The Truth about Insomnia

Insomnia

A true insomniac will tell you that there is nothing romantic or lyrical about going without sleep for nights. Patients of insomnia find it difficult to go to sleep. An insomniac will often wake up several times during the night or wake too early and find it difficult to go back to sleep. It’s a sleep disorder that affects millions of people all over the world. However, it does not get the attention that it deserves.

Insomnia can be divided into two categories; primary insomnia and secondary insomnia. Primary insomnia is a condition in which a person has sleep problems but it is not related to any other health condition. Secondary insomnia implies that the sleep problem is linked to another health concern.

Insomnia can also be differentiated depending on its duration. It can last for one night up to a few weeks, in which case it is short-term or acute insomnia. If it lasts for three nights in a row for up to a month or more, it is long-term or chronic insomnia.

Symptoms

Insomnia may lead to sleepiness during the day, fatigue, irritability and weak muscle movement. People with insomnia may also find it difficult to concentrate. Consequently, their performance at work or at school deteriorates.

Causes

There are many things that may cause insomnia. Some of these factors are:

• Stress
Stress due to a big change in life like a new job or the loss of a job could be a reason why a person does not get sleep. A divorce or the loss of a loved one is also big changes in life that could result in insomnia.

• Psychiatric condition
Psychiatric conditions like depression can lead to insomnia. Depression usually leads to chronic insomnia.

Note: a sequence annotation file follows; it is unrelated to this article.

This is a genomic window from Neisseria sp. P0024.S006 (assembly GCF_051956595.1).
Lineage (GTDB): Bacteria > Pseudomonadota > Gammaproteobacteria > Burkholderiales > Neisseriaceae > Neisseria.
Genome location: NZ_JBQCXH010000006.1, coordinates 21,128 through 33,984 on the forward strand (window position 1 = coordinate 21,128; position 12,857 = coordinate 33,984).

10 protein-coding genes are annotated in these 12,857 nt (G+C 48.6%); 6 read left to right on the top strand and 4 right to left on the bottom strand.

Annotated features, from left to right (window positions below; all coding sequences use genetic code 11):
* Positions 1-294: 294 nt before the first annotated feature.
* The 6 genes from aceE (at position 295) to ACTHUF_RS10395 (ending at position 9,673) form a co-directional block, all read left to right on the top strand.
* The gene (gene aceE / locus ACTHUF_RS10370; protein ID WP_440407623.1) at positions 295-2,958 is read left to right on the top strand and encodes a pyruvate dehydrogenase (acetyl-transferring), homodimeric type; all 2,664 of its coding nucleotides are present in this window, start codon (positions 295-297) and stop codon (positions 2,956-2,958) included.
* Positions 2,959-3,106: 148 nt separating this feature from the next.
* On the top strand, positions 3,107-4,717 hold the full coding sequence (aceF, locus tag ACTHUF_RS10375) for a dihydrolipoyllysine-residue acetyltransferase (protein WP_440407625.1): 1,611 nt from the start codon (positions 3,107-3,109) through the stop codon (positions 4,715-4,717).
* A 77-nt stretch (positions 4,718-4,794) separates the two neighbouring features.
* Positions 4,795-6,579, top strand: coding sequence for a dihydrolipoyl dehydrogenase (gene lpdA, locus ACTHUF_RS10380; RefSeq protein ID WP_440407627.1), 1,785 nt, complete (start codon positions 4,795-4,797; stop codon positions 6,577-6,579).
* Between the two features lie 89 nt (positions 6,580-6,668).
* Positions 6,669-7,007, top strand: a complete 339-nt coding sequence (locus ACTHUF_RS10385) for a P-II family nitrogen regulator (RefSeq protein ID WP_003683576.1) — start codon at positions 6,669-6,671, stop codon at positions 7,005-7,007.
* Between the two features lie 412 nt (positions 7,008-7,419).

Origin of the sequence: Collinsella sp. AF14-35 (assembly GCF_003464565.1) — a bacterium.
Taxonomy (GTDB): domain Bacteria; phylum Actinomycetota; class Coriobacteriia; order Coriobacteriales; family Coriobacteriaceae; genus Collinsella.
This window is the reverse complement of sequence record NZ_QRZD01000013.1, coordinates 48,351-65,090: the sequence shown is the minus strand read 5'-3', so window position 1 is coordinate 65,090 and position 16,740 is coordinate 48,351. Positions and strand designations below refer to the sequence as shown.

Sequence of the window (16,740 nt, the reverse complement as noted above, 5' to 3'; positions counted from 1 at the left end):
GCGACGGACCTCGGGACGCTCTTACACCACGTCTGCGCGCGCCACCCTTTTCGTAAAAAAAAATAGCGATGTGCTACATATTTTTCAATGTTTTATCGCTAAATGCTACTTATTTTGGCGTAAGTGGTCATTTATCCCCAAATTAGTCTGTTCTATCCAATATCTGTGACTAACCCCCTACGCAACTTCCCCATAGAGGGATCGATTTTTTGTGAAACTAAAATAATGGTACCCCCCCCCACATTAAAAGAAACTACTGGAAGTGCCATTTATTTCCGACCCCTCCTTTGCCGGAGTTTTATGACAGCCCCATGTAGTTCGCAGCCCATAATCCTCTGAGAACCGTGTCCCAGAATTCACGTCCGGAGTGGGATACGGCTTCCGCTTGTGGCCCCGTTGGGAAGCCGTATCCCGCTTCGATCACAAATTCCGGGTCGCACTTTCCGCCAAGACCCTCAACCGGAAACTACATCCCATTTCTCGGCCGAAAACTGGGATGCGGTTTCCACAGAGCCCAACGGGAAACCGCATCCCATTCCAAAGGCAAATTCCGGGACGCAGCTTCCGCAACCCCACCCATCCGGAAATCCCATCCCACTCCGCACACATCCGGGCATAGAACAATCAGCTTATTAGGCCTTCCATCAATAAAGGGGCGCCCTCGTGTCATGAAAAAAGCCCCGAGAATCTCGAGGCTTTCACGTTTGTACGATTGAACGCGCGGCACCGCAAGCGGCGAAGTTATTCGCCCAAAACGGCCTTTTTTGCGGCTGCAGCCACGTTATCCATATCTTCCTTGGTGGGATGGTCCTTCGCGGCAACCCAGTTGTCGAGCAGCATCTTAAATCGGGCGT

• Health condition
An underlying health condition like sleep apnea may cause insomnia. Physical pain may also keep people up at night.

• Medication
Medication for allergies, colds, asthma and high blood pressure can cause insomnia for a few nights.

• Substance abuse
Nicotine and caffeine are stimulants that can keep people up at night. Alcohol may result in disturbed sleep.

• Environmental factors
There may be too much light or noise which may disturb sleep. Reading ebooks or using the laptop before sleep is also harmful.

• Heredity
Insomnia may be hereditary. Studies have found that children with an insomniac parent are more likely to suffer from insomnia.

Treatment

Acute insomnia usually does not need treatment and goes away on its own. The trick is to follow good sleep habits. A light snack before bedtime often helps. Following a routine like going to sleep at the same time and waking up at the same time everyday also helps. Some kind of activity like reading or listening to music before going to bed may help bring on sleep. It is advisable not to eat a big meal or exercise before bedtime.

Chronic insomnia needs treatment. It involves first treating any underlying cause that may be a causing the insomnia. If it persists, a physician may suggest behavioural therapy. This will help change the behavioural pattern that may be leading to insomnia. Sleep restriction therapy and relaxation exercises may also help.
In order to ensure that your insomnia is not caused by sleep apnea, take this sleep test. Once your physician rules it out, the insomnia can be treated.

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